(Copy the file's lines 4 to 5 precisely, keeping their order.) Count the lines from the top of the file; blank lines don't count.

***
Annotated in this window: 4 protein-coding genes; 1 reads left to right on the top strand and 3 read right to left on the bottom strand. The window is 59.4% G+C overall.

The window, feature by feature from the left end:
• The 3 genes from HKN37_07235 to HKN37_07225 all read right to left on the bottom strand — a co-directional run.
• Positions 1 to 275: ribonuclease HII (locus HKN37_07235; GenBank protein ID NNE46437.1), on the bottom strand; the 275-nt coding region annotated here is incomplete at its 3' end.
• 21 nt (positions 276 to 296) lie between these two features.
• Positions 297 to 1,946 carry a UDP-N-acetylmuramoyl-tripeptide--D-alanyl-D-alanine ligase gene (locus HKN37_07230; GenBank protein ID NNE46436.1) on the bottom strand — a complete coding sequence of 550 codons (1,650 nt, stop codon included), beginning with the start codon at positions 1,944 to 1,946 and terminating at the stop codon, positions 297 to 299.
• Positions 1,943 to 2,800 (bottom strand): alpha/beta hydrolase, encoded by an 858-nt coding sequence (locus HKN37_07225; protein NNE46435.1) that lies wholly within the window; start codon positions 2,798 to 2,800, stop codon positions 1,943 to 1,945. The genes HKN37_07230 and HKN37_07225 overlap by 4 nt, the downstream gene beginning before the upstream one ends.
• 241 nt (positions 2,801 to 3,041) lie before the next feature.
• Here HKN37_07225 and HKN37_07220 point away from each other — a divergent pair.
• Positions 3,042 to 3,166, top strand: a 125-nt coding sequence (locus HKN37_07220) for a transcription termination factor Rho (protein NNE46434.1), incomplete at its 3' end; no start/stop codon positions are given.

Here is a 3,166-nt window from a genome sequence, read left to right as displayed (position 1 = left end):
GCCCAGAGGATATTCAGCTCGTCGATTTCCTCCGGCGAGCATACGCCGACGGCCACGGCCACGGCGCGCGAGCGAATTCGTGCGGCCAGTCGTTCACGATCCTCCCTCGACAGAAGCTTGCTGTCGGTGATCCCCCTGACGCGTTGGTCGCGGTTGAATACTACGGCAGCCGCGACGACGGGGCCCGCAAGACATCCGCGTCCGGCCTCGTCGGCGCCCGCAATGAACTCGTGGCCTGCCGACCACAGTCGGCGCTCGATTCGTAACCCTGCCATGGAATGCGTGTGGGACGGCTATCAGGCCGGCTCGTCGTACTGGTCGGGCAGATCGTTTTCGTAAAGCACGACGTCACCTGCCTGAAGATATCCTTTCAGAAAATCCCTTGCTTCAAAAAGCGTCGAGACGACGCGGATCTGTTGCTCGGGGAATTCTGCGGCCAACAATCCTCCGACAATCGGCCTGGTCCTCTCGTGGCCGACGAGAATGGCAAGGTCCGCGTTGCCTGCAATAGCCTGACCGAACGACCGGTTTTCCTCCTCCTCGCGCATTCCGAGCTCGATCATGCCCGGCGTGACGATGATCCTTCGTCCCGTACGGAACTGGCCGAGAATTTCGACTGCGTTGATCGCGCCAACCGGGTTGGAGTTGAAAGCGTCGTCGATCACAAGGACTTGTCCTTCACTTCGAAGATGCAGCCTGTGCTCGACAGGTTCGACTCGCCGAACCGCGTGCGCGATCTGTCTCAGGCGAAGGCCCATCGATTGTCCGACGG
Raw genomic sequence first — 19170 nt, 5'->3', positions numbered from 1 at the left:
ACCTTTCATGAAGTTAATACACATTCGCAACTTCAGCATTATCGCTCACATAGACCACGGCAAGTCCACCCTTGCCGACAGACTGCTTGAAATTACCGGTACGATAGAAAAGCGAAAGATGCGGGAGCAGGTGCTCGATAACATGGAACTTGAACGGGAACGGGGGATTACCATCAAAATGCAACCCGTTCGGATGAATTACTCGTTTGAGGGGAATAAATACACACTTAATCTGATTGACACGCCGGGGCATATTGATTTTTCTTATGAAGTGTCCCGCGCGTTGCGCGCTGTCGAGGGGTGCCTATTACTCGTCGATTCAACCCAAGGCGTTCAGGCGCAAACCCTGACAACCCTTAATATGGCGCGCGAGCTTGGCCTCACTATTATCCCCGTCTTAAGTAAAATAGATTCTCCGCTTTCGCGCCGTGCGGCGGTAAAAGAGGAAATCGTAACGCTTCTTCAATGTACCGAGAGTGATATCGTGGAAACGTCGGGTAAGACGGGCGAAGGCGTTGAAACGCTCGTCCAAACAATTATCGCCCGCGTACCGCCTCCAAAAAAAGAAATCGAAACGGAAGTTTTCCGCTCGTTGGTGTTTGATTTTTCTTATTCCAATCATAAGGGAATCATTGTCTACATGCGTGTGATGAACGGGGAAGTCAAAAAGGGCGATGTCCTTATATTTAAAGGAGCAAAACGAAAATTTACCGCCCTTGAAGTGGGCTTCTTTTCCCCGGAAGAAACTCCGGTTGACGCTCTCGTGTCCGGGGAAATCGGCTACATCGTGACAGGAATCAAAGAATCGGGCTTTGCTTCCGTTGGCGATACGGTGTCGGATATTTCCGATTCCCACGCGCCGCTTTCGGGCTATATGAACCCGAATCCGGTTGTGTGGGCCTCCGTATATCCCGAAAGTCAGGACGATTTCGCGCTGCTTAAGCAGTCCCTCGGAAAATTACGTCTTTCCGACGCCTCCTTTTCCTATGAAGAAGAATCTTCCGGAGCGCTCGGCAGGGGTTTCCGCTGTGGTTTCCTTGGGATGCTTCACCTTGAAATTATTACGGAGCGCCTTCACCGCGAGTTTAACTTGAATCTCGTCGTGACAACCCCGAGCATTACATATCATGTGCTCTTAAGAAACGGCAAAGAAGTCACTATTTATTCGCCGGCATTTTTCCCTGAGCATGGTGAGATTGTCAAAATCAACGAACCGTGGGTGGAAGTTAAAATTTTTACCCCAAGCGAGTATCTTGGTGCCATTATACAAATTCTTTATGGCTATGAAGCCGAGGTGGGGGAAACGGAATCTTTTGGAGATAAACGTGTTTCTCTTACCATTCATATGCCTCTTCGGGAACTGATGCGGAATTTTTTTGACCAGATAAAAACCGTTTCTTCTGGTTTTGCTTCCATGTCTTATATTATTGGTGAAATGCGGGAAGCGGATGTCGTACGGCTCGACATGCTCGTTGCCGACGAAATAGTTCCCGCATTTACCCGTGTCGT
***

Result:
• Positions 1 to 275: ribonuclease HII (locus HKN37_07235; GenBank protein ID NNE46437.1), on the bottom strand; the 275-nt coding region annotated here is incomplete at its 3' end.
• 21 nt (positions 276 to 296) lie between these two features.